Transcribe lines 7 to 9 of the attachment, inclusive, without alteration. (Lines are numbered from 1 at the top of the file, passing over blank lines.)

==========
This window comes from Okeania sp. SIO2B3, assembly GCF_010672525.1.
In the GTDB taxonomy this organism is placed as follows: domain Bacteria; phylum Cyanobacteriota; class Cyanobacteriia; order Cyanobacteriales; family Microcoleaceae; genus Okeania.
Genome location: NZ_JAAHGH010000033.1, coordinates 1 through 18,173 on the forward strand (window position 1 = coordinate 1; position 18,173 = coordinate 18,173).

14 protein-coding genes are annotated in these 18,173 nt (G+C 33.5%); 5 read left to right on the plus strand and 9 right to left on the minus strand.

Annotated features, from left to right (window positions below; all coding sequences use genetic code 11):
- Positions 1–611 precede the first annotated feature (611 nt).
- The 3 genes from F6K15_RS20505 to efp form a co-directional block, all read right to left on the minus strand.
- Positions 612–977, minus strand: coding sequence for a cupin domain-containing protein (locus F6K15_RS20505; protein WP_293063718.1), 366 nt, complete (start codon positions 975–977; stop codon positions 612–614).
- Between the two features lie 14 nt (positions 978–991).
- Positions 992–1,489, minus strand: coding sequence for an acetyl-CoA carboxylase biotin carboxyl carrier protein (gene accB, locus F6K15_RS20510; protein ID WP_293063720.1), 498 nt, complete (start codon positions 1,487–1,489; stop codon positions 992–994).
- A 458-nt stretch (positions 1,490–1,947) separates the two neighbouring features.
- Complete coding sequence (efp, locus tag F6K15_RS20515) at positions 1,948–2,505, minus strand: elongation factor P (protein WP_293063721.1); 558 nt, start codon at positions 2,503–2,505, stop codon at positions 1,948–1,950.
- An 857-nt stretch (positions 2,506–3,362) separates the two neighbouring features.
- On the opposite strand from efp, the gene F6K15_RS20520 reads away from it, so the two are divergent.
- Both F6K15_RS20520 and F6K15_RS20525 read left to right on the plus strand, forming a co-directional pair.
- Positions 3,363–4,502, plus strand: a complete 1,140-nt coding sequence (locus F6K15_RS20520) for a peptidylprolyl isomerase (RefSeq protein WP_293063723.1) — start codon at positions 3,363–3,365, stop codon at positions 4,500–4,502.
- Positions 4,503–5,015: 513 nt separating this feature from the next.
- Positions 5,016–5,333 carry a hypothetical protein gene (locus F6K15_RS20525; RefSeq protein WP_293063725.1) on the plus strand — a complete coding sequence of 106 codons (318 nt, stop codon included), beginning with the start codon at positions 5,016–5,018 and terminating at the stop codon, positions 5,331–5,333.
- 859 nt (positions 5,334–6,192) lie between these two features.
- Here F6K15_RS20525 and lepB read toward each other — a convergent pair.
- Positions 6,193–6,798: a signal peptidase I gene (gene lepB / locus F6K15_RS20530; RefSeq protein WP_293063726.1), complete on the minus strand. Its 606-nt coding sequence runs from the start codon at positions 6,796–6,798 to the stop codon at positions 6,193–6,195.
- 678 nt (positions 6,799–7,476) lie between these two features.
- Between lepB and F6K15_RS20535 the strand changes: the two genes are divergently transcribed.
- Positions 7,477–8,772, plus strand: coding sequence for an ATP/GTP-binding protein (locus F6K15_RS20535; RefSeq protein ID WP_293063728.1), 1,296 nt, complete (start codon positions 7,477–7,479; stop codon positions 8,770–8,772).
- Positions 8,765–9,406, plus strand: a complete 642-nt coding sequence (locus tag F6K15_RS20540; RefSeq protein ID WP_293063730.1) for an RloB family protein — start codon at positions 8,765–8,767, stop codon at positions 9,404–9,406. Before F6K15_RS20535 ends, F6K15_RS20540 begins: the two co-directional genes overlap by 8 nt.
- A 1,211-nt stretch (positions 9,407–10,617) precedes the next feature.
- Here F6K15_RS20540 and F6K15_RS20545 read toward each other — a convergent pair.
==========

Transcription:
- The 3 genes from F6K15_RS20505 to efp form a co-directional block, all read right to left on the minus strand.
- Positions 612–977, minus strand: coding sequence for a cupin domain-containing protein (locus F6K15_RS20505; protein WP_293063718.1), 366 nt, complete (start codon positions 975–977; stop codon positions 612–614).
- Between the two features lie 14 nt (positions 978–991).